English and journalism teacher Mitch Bathke settles in a new role

The door to classroom 4102 opens. English 9, Journalism and Media Leadership and Publication teacher Mitch Bathke sits at his desk surrounded by llamas. 

Prior to teaching at Dougherty, Bathke taught seventh and eighth grade history at Canyon Middle School. As he constantly received llamas from students in his first year, his room now holds an abundant amount. Eventually, it continued as a “running joke” in his class. 

“They would start inserting llamas everywhere and then they gave me a llama at the end of the year. Then the next year, the class sees the llama and they’re like, ‘Oh, he likes llamas.’ I start getting llamas … and then all of a sudden there’s a flood of llamas in my room,” Bathke said. 

While transitioning into a new environment, Bathke comes across a multitude of new experiences as he acclimates to teaching a new subject.  

“This is weird for me to not be a history teacher, but it’s something I am adapting to pretty quickly. I realize it doesn’t have to be history. It’s not the subject that interests me as much as what I do every day,” Bathke said.

Although teaching at a new school means adapting to a different curriculum and creating new lesson plans, some things remain constant.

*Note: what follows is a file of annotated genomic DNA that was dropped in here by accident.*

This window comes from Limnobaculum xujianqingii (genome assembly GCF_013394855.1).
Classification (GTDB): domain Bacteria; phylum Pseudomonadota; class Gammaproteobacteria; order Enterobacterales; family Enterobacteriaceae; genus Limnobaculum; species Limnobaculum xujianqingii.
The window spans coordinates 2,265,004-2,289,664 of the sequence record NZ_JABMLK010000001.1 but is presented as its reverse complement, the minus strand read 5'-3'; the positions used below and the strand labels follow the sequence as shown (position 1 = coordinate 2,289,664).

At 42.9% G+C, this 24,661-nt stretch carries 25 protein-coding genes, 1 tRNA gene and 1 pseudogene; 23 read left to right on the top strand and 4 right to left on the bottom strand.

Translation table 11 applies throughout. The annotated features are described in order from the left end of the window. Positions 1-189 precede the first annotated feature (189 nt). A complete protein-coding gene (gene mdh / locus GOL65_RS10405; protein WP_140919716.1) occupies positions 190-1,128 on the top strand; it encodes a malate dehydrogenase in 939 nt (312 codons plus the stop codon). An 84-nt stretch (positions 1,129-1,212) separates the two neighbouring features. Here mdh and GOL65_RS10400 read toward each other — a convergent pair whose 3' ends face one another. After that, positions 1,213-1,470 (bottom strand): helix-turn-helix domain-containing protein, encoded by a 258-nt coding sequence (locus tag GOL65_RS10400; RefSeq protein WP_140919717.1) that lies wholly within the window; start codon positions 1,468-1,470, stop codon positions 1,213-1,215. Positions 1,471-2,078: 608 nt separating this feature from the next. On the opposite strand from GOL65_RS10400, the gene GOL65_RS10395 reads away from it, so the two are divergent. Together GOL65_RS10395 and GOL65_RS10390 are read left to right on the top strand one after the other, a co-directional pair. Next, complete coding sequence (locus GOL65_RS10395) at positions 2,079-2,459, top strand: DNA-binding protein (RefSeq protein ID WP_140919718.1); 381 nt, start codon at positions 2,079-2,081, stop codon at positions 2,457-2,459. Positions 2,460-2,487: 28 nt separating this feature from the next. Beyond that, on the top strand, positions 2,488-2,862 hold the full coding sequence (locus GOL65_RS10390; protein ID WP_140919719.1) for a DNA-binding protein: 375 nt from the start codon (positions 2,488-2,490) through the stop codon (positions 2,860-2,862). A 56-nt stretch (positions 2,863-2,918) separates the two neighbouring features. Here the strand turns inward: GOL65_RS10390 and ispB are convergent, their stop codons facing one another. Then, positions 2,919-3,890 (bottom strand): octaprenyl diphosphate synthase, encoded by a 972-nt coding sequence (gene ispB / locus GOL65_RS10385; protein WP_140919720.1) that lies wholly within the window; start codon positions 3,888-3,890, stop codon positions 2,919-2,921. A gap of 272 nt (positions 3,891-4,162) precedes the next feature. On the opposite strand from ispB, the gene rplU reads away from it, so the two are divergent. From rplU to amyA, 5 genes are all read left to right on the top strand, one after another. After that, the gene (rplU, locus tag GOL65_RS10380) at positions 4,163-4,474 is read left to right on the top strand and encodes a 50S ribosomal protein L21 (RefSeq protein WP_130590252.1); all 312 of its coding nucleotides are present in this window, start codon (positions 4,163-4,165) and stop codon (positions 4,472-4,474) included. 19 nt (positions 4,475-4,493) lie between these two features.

“There are basic skills you learn as a teacher on how to manage a class, how to make a class more engaging and how to bond with your students… that is carried over and [has] really helped out,” Bathke reflected. 

So far, he has enjoyed interacting with students and rediscovering his love for writing. 

Ever since Bathke was a kid, the reading and writing process brought him joy and it was always something he loved to do.  

“When I was … graduating college, it made sense to take that normal, natural joy and transfer it into something where I can teach … I am just taking the things I have always loved and doing it in the classroom,” Bathke said. 

English has paved a way for Bathke to “be the storyteller”, which brings him excitement in what he does everyday. 

“I just love telling a good story … It’s a pure joy to be a part of the process, whether I am the audience or the storyteller. Sometimes as a teacher, you can flip between both in the middle of class.” he said. 

Teaching a subject that he is passionate about makes Bathke’s job even more rewarding. As he makes waves in his new role, he is reminded of his ninth grade biology teacher, who was a role model to him. 

“I always felt like he respected students, no matter what. Even when you’re messing up, you felt like he was on your side… he just wanted to help you out. I think that’s an important thing that teachers should have,” Bathke said. 

Drawing inspiration from his high school teachers, Bathke hopes to inspire his students to constantly put in their best effort, while maintaining that mistakes are a part of the learning curve.

“You shouldn’t get too down on yourself, or give up, or get frustrated, because it’s just a part of the process. You’re going to mess up at some point and that’s okay. Everything’s going to work out,” Bathke said.

And while life has its ups and downs, Bathke feels that everything has worked out tremendously well for him, as well.

“This is an amazing school and the students I’ve had so far have been fantastic … The idea of staying here and teaching for a while is very exciting and fulfilling in ways that it feels like I arrived, like I won the prize. This is it right here,” Bathke said. 

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